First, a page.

Q: There are some significant differences in your beliefs. For instance, don’t Mormons believe that God was once a man?

A: I wouldn’t say that. There was a little couplet coined, “As man is, God once was. As God is, man may become.” Now that’s more of a couplet than anything else. That gets into some pretty deep theology that we don’t know very much about.

Q: So you’re saying the church is still struggling to understand this?

A: Well, as God is, man may become. We believe in eternal progression. Very strongly. We believe that the glory of God is intelligence and whatever principle of intelligence we attain unto in this life, it will rise with us in the Resurrection. Knowledge, learning, is an eternal thing. And for that reason, we stress education. We’re trying to do all we can to make of our people the ablest, best, brightest people that we can.

   The person who has read the preceding documentation might be more than a little surprised by the statement, “That gets into some pretty deep theology that we don’t know very much about.” And we note that Hinckley only affirms the second half of Lorenzo Snow’s couplet, that being that we can become like God. The assertion that God was once a man is left in a state of ambiguity.
   A few months later a PBS program aired that again contained another interview with Hinckley.[7] Richard Ostling is quoted:

RICHARD OSTLING: President Gordon Hinckley says the concept of God having been a man is not stressed any longer, but he does believe that human beings can become gods in the afterlife.

PRESIDENT GORDON HINCKLEY: Well, they can achieve to a godly status, yes, of course they can, eternal progression. We believe in the progression of the human soul. Ours is a forward-looking religion. It’s an upward-looking religion. We believe in the eternity and the infinity of the human soul, and its great possibilities.

   Hinckley’s words sound very much the same as in the previous statement. We are not provided with the basis, in Hinckley’s own words, for Ostling’s summary that “the concept of God having been a man is not stressed any longer.” But we can guess on the basis of his words found in the August 4th, 1997 issue of Time Magazine. Here we are given more of a direct quotation than in the preceding sources:

And not just the converts. In an interview with TIME, President Hinckley seemed intent on downplaying his faith’s distinctiveness. The church’s message, he explained, “is a message of Christ. Our church is Christ-centered. He’s our leader. He’s our head. His name is the name of our church.” At first, Hinckley seemed to qualify the idea that men could become gods, suggesting that “it’s of course an ideal. It’s a hope for a wishful thing,” but later affirmed that “yes, of course they can.” (He added that women could too, “as companions to their husbands. They can’t conceive a king without a queen.”) On whether his church still holds that God the Father was once a man, he sounded uncertain, “I don’t know that we teach it. I don’t know that we emphasize it… I understand the philosophical background behind it, but I don’t know a lot about it, and I don’t think others know a lot about it.”[8]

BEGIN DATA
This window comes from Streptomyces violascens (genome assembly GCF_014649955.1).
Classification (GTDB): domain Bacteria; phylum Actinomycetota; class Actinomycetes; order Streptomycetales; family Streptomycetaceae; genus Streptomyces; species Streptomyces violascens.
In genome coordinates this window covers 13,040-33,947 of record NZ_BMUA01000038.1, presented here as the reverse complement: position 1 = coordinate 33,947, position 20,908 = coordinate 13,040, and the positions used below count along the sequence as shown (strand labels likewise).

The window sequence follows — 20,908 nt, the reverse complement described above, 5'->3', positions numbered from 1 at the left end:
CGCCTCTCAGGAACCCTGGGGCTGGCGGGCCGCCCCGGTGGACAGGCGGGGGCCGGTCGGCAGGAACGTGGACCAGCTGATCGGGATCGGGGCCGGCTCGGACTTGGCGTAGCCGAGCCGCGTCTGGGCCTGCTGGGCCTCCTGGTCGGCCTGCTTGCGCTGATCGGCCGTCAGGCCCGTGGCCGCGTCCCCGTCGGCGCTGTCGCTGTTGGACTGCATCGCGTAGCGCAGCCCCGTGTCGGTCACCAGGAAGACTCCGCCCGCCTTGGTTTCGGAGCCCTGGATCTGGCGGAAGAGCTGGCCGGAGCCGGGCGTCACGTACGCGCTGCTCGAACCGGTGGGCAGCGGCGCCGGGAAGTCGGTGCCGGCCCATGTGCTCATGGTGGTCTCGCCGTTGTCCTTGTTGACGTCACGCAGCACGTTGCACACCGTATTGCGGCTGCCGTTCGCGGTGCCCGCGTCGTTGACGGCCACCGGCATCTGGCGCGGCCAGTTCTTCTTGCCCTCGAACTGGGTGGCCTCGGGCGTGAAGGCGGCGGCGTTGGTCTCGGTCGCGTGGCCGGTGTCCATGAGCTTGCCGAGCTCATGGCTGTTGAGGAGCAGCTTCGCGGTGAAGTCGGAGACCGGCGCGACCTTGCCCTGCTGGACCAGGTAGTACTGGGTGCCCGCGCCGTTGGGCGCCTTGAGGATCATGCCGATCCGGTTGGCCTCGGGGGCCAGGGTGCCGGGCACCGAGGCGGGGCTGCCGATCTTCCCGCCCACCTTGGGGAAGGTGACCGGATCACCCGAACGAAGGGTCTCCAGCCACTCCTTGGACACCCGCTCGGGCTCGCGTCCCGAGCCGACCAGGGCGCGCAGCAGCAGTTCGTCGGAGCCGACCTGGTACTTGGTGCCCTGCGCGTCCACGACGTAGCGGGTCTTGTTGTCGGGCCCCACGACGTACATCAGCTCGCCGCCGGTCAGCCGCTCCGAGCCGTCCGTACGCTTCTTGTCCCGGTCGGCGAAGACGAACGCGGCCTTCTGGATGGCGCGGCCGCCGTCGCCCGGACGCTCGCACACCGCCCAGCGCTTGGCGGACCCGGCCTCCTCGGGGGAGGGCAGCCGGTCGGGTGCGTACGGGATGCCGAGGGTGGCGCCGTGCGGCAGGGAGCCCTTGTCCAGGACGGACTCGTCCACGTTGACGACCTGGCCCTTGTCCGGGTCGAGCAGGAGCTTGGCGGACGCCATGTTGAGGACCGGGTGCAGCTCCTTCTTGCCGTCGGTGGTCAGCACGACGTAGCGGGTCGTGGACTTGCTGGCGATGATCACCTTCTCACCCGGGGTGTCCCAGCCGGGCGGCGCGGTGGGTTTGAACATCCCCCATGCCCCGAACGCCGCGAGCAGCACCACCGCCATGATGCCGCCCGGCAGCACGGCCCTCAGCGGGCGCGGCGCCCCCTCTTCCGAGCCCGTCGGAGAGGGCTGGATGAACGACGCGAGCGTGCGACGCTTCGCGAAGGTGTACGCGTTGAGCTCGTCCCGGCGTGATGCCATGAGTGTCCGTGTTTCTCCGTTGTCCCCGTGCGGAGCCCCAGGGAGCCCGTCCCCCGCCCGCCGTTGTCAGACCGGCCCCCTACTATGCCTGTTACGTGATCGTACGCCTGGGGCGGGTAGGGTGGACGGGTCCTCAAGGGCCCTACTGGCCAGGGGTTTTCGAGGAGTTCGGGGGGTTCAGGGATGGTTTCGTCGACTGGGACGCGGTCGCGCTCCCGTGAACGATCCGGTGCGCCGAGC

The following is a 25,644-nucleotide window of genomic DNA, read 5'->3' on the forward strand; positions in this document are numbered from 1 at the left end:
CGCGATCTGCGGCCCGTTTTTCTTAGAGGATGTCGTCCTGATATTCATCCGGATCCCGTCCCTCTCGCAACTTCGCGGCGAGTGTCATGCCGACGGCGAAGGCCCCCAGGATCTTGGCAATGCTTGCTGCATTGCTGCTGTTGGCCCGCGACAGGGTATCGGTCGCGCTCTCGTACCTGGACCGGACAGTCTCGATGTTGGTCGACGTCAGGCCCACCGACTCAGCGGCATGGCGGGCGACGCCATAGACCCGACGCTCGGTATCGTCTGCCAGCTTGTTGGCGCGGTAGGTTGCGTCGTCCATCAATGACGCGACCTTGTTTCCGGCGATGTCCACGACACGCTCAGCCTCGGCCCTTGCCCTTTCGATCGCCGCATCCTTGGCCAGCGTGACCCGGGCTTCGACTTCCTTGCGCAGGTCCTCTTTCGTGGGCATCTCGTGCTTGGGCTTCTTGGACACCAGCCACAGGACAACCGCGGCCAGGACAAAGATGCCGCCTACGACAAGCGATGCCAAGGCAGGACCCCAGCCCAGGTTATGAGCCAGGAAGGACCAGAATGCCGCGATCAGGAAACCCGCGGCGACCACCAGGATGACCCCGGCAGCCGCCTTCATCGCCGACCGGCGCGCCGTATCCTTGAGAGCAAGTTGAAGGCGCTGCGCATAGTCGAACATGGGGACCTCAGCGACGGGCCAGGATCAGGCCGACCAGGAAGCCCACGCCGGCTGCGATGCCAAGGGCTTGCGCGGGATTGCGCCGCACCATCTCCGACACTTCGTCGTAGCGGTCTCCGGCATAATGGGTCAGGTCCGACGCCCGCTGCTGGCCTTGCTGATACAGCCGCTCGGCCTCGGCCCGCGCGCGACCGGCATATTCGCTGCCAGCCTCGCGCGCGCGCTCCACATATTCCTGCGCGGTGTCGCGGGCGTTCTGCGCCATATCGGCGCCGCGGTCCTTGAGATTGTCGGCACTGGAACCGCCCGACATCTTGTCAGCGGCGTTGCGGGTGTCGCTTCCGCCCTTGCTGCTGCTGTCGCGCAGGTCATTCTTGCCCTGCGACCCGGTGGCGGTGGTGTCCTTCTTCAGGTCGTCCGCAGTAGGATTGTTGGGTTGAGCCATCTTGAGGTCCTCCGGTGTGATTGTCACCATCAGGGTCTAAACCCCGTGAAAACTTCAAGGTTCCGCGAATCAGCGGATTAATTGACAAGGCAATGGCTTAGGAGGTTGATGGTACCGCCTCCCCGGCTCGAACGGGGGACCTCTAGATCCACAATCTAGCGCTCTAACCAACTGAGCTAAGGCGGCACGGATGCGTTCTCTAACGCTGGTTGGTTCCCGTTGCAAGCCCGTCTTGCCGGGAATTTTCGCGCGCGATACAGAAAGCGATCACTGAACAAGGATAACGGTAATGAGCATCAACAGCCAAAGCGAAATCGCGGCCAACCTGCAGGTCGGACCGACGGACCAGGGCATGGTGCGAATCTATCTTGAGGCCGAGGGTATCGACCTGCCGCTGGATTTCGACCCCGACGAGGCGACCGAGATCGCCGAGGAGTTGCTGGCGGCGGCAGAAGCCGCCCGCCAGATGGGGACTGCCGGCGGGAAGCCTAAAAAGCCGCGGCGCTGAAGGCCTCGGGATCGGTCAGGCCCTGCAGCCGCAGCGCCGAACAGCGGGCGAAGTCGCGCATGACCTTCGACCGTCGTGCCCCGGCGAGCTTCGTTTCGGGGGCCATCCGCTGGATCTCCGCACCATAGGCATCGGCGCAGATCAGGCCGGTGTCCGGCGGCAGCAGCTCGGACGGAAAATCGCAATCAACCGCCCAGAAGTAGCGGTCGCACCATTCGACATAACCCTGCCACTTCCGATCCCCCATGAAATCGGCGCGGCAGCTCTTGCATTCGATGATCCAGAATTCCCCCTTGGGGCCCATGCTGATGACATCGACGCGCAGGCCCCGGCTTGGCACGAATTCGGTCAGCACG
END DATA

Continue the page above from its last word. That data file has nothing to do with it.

Again, I stress that these are not in any way official sources. If these words were found in the Ensign, the official LDS magazine, they would carry far more weight than they do. If Hinckley were to say he “doesn’t know a lot about” God being a man in a General Conference address, we would have some real reason to wonder. But even given the sources, it is hard to avoid asking a rather simple question: how can the President of the LDS Church say that he doesn’t know a lot about a doctrine that we have traced through every level of LDS teaching, and through ever era of the Church’s existence? While one could hope that these scattered statements in non-LDS sources bodes a change in the direction of the Mormon Church’s theology, eventually leading to a renunciation of the concept of eternal progression, such a conclusion would be very premature. Even if Gordon Hinckley were to be found less than firm in his conviction of this doctrine (a fact that would raise all sorts of questions concerning the consistency of LDS teachings, the nature of truth in Mormonism, etc.), it would take a wholesale repudiation of the authority of the previous prophets and apostles who so plainly taught eternal progression to give us a true turn-about in LDS doctrine. Such a repudiation has yet to appear.

In Summary
   Official Mormon teaching is clear. God and man are of the same species. The difference between them is a matter of exaltation and progression over aeons of time. God was once a man, a mortal, just as we. He lived on another planet in a condition very similar to ours, and gained exaltation on the same principles that are made available to men today. The worthy Mormon man who is sealed for time and eternity to his wife in the LDS Temple, and who continues faithful to the end in obedience to gospel ordinances and principles, will be exalted, in due time, to the status of a God. He will have “eternal increase,” beget spirit children, and be worshipped as the God and creator of other worlds. In those worlds he will raise up his spirit children so that they, too, might become exalted. This is the eternal law of progression, the concept of exaltation to godhood, and as we saw over and over again, in Mormonism, this is the gospel.
[1] Daniel H Ludlow, ed. The Encyclopedia of Mormonism, 4 vols., (New York: Macmillan Publishing, 1992).
[2] Ibid., Volume 2, “God the Father,” LDSCL.
[3] Ibid, Volume 1, “Doctrine,” LDSCL.
[4] Ibid.
[5] Ibid.
[6] This article has been removed since publication from the website which hosted it.
[7] A transcript of the report can be found here.
[8] The article has been removed since publication from the website which hosted it.